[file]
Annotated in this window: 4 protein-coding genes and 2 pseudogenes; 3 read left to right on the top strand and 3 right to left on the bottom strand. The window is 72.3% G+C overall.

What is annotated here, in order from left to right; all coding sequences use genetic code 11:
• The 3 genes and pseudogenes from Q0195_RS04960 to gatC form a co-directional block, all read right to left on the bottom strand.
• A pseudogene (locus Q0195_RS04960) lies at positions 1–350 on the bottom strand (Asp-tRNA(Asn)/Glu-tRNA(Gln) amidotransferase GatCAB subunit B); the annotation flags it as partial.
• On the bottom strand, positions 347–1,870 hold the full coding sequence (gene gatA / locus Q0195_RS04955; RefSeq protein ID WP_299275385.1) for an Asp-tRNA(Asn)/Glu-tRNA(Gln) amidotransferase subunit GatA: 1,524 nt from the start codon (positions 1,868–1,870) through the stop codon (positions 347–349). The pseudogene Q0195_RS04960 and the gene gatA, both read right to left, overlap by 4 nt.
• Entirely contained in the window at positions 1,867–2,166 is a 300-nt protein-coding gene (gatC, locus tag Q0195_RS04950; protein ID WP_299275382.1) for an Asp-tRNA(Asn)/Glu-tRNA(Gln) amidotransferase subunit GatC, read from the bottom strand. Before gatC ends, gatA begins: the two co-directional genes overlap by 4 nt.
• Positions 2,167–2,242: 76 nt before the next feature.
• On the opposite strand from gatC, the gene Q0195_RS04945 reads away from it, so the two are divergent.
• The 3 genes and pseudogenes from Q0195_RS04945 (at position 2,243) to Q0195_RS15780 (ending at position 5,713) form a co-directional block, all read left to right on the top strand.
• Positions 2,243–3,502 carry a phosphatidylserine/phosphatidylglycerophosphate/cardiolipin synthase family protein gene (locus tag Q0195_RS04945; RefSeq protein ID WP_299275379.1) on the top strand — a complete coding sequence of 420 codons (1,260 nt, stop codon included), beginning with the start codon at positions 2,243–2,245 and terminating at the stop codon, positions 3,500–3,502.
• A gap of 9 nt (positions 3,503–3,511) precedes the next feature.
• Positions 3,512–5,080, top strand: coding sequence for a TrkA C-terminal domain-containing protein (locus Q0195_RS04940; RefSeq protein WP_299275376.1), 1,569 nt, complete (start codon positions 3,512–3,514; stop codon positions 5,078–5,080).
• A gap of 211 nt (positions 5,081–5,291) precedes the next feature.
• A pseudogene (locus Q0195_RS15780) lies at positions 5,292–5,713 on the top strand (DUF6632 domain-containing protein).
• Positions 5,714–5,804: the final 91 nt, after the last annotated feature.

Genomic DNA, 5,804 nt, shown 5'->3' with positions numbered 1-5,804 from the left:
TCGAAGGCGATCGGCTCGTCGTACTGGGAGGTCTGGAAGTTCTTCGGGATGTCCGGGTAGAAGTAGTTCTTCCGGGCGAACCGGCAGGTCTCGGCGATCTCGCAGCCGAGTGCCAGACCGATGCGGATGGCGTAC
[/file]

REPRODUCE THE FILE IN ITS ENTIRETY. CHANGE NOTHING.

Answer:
Annotated in this window: 4 protein-coding genes and 2 pseudogenes; 3 read left to right on the top strand and 3 right to left on the bottom strand. The window is 72.3% G+C overall.

What is annotated here, in order from left to right; all coding sequences use genetic code 11:
• The 3 genes and pseudogenes from Q0195_RS04960 to gatC form a co-directional block, all read right to left on the bottom strand.
• A pseudogene (locus Q0195_RS04960) lies at positions 1–350 on the bottom strand (Asp-tRNA(Asn)/Glu-tRNA(Gln) amidotransferase GatCAB subunit B); the annotation flags it as partial.
• On the bottom strand, positions 347–1,870 hold the full coding sequence (gene gatA / locus Q0195_RS04955; RefSeq protein ID WP_299275385.1) for an Asp-tRNA(Asn)/Glu-tRNA(Gln) amidotransferase subunit GatA: 1,524 nt from the start codon (positions 1,868–1,870) through the stop codon (positions 347–349). The pseudogene Q0195_RS04960 and the gene gatA, both read right to left, overlap by 4 nt.
• Entirely contained in the window at positions 1,867–2,166 is a 300-nt protein-coding gene (gatC, locus tag Q0195_RS04950; protein ID WP_299275382.1) for an Asp-tRNA(Asn)/Glu-tRNA(Gln) amidotransferase subunit GatC, read from the bottom strand. Before gatC ends, gatA begins: the two co-directional genes overlap by 4 nt.
• Positions 2,167–2,242: 76 nt before the next feature.
• On the opposite strand from gatC, the gene Q0195_RS04945 reads away from it, so the two are divergent.
• The 3 genes and pseudogenes from Q0195_RS04945 (at position 2,243) to Q0195_RS15780 (ending at position 5,713) form a co-directional block, all read left to right on the top strand.
• Positions 2,243–3,502 carry a phosphatidylserine/phosphatidylglycerophosphate/cardiolipin synthase family protein gene (locus tag Q0195_RS04945; RefSeq protein ID WP_299275379.1) on the top strand — a complete coding sequence of 420 codons (1,260 nt, stop codon included), beginning with the start codon at positions 2,243–2,245 and terminating at the stop codon, positions 3,500–3,502.
• A gap of 9 nt (positions 3,503–3,511) precedes the next feature.
• Positions 3,512–5,080, top strand: coding sequence for a TrkA C-terminal domain-containing protein (locus Q0195_RS04940; RefSeq protein WP_299275376.1), 1,569 nt, complete (start codon positions 3,512–3,514; stop codon positions 5,078–5,080).
• A gap of 211 nt (positions 5,081–5,291) precedes the next feature.
• A pseudogene (locus Q0195_RS15780) lies at positions 5,292–5,713 on the top strand (DUF6632 domain-containing protein).
• Positions 5,714–5,804: the final 91 nt, after the last annotated feature.

Genomic DNA, 5,804 nt, shown 5'->3' with positions numbered 1-5,804 from the left:
TCGAAGGCGATCGGCTCGTCGTACTGGGAGGTCTGGAAGTTCTTCGGGATGTCCGGGTAGAAGTAGTTCTTCCGGGCGAACCGGCAGGTCTCGGCGATCTCGCAGCCGAGTGCCAGACCGATGCGGATGGCGTAC